|10-28-19 Education in the News|
NPR--Giving Schools — And Students — The Tools They Need In The Fight To Save The Planet
If you want to get students fired up about climate change, poop is a good place to start.
Education Week--Students With Autism Get Virtual Reality Lessons in How to Interact With Police
Tech allows students with autism to practice interactions with law enforcement
Being approached by a police officer can be a stressful situation for any teenager. But for students with autism, encounters with law enforcement can be especially dangerous.
Sarah Schwartz| October 22, 2019
Chalkbeat--How the gender gap in STEM might get its start in elementary school
On average, girls do as well as boys on elementary- and middle-school math tests. But by the time students enter the workforce, a big gender gap has emerged, with men earning nearly 80 percent of bachelor’s degrees in engineering and computer science.
A new study offers evidence that the disparity might be getting its start in elementary school classrooms.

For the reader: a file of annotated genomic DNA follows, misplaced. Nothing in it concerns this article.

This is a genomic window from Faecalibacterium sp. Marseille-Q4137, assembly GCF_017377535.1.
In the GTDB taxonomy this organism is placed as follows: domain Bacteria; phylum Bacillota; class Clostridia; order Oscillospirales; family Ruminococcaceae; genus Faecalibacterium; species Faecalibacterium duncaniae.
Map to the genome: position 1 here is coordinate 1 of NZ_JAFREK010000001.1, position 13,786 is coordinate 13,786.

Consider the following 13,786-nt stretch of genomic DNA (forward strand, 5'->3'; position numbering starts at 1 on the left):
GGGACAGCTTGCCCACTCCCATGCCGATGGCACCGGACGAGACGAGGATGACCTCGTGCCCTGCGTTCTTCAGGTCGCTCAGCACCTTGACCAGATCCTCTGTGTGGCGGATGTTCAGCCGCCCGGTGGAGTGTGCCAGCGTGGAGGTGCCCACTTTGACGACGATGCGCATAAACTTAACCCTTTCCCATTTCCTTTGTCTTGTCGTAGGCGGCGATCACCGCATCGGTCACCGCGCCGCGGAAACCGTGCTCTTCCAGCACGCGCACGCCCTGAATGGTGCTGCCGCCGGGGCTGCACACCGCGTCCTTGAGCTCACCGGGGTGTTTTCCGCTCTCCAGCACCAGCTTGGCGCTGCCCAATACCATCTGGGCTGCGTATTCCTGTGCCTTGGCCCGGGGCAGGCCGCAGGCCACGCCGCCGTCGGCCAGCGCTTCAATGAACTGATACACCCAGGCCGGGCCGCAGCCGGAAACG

Matt Barnum| October 28, 2019
Edutopia--What Does the Research Say About Testing?
There’s too much testing in schools, most teachers agree, but well-designed classroom tests and quizzes can improve student recall and retention.
For many teachers, the image of students sitting in silence filling out bubbles, computing mathematical equations, or writing timed essays causes an intensely negative reaction.
Since the passage of the No Child Left Behind Act (NCLB) in 2002 and its 2015 update, the Every Student Succeeds Act (ESSA), every third through eighth grader in U.S. public schools now takes tests calibrated to state standards, with the aggregate results made public. In a study of the nation’s largest urban school districts, students took an average of 112 standardized tests between pre-K and grade 12.
Carly Berwick| October 25, 2019
Garden State Coalition of Schools